Barack Obama’s 2012 campaign, for instance, used one of Facebook’s APIs (application programming interfaces) and data to target voters. It’s clever and complicated, but what it boils down to is that Obama’s data scientists were able to persuade about a million Facebook users to connect their profile to the Obama campaign website. They were then able to access the profiles of these people, which also showed who their friends were. From this they were able to construct real life social networks, which enabled them to target many, many more potential Obama voters. “If you log in with Facebook, now the campaign has connected you to all your relationships,’ boasted a digital campaign organiser.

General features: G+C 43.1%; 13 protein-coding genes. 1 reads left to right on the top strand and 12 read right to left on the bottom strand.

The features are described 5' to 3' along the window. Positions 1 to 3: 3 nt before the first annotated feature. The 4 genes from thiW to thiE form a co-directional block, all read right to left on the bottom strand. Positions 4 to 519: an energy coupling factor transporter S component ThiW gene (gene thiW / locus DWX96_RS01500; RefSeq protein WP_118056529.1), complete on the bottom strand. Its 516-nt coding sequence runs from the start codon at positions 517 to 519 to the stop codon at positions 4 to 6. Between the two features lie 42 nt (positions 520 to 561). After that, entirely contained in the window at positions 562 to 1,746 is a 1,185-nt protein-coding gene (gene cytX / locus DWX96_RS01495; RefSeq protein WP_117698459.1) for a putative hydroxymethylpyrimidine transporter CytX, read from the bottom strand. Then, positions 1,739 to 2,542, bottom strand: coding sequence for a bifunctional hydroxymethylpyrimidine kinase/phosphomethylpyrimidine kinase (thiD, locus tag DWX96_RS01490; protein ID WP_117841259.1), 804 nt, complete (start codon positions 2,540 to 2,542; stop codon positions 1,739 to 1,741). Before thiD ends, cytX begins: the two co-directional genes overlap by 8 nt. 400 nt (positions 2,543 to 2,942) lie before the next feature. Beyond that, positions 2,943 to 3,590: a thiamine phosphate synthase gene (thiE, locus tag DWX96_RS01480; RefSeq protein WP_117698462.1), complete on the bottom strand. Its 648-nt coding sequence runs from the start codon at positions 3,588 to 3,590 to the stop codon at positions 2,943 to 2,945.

Facebook shut down that particular API function in 2014, apparently for privacy reasons – although sceptics point out that they realised outside companies could use Facebook’s API to replicate the ‘social graph’ that Facebook makes all its advertising money from.

What Cambridge Analytica did, in essence, was the same as the Obama campaign in 2012 – though they had a smaller sample group of 250,000 to model from.